Who does them? What do they do? Are they any good?
If a patient has been in contact with mental health services in the six months before they killed someone, the government requires NHS England to commission an Independent Inquiry or investigation into the event.
They also have to commission an inquiry if it is thought that there were systemic problems within the trust, or, if someone working for the state was involved or somehow contributed to the death.
NHS England will first consider the mental health trust’s own internal investigation report before agreeing to hold an independent inquiry.
Who does the inquiry?
The inquiry will be undertaken by people who don’t work for the SHA or the local mental health trust. They should, in theory, be fully independent.
Typically the inquiry team will include a solicitor or barrister, a consultant psychiatrist, and possibly someone with a background in nursing or social services.
The mental health professionals appointed to the panel will however inevitably come from other mental health trusts where patients have also committed murders. Some think this can lead some panel members to be much more sympathetic to poorly performing mental health staff than to the families of the victims.
What do they do?
Homicide Inquiries examine the care and treatment of a mental health patient involved in a killing to see if the care was appropriate and of good quality. They investigate if local and national guidelines were followed and whether any lessons can be learned to help prevent such homicides happening again in the future.
The inquiry panel
- reviews all available documentation,
- talks to witnesses (but only if they agree),
- writes a detailed account of the case (usually as a timeline of what happened when) and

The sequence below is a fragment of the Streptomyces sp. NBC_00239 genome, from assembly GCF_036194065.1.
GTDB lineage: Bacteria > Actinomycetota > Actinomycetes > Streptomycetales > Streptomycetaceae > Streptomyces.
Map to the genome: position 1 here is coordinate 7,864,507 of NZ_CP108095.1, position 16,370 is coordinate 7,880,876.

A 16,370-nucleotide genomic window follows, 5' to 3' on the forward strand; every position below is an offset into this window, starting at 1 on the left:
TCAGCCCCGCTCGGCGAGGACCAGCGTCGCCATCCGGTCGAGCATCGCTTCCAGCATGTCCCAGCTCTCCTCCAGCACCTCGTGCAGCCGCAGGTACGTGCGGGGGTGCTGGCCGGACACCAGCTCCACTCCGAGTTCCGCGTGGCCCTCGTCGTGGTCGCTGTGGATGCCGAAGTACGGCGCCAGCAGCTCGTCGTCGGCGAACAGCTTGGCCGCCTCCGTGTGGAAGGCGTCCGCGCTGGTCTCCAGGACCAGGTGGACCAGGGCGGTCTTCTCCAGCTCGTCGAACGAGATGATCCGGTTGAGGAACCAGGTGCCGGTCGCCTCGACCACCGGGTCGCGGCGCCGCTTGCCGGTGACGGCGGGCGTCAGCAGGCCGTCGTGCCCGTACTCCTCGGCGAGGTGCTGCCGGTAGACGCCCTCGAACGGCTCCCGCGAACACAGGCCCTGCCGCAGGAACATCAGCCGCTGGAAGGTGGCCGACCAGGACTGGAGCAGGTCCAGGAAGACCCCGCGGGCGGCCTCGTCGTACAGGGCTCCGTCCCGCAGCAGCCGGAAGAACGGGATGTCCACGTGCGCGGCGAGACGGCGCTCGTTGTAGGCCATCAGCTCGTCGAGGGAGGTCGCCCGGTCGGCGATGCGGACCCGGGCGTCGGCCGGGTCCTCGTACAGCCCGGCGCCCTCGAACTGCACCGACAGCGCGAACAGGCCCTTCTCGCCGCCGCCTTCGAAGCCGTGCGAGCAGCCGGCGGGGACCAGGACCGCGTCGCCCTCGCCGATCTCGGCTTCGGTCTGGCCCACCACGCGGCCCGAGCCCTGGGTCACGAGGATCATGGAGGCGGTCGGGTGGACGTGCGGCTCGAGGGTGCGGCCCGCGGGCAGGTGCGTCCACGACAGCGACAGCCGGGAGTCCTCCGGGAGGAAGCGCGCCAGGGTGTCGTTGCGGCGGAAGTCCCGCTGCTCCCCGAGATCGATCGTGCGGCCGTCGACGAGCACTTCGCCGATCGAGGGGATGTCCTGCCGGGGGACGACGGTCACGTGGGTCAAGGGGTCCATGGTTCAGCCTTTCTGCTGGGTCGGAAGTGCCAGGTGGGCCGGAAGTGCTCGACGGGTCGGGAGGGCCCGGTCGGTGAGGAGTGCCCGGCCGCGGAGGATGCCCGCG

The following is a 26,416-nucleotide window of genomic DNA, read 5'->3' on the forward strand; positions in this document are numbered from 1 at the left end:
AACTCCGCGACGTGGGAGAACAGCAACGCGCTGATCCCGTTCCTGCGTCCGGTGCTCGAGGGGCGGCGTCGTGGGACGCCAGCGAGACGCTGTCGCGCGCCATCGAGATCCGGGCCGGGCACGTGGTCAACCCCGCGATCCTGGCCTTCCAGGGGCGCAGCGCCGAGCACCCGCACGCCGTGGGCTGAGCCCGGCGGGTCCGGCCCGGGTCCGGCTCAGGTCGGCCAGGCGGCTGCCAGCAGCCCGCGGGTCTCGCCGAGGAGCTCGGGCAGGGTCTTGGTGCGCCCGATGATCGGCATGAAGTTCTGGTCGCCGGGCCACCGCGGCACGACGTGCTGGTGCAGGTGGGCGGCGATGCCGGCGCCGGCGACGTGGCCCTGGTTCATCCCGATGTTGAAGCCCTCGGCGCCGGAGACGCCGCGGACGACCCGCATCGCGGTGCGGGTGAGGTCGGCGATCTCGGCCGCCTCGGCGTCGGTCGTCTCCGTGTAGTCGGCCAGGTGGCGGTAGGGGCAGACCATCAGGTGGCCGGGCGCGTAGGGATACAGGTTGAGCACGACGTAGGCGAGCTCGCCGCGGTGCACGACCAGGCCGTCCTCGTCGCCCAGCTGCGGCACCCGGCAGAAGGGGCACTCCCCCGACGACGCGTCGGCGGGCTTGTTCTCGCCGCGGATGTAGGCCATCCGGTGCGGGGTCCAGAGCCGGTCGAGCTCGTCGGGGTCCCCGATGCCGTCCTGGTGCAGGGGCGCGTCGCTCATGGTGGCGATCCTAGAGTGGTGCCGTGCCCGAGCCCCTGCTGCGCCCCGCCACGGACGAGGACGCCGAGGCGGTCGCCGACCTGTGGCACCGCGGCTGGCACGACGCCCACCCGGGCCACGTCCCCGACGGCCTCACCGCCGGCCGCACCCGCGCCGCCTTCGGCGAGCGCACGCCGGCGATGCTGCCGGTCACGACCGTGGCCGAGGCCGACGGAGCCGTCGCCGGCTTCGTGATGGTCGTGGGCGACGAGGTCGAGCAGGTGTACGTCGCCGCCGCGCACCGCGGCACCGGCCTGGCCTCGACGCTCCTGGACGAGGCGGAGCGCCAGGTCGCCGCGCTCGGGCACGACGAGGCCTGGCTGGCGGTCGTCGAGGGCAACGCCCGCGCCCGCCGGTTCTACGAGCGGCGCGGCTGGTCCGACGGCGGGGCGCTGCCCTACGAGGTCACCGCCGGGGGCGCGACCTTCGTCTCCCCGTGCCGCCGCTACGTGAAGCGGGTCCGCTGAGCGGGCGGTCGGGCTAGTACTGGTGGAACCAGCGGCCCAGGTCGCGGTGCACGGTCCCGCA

- makes comments and judgements about the quality of the care received by the perpetrator.
The hearings are held in private.
Often Independent Inquiries don’t discuss the victim or what happened to them in any detail – they are mainly concerned with what happened to the perpetrator.
The inquiry panel will write a report – which is usually published – and which will usually include recommendations for improvements in services.
If done properly, Inquiries can provide extremely useful information to the families of victims trying to understand what happened to cause their loved one to lose their life.
Are they any good?
The quality of Independent Inquiries is hugely variable.
Some are excellent and do a robust and thorough analysis of the background and causes of the incident. They provide much useful information in a fair and open way which can go a long way to help families and support real change.
Such Inquiries include those into the care and treatment of Matthew Newland, Garry Taylor, and Daniel Gonzales amongst others.
Others are less good and just seem to accept the trusts’ own internal investigation without much serious questioning or analysis at all.
Their main aim appears to be more in reassuring NHS staff and avoiding criticism rather than in thoroughly investigating the incident itself.
The quality of the inquiry report depends largely on the independence of the chairperson and the other members of the inquiry panel.
Although there are some honourable exceptions, the general rule of thumb seems to be – the more professional involvement the chair has had previously with mental health services, the less rigorous and incisive the report is likely to be.
National Patient Safety Agency. Independent investigation of serious patient safety incidents in mental health services. Good Practice Guidance, February 2008.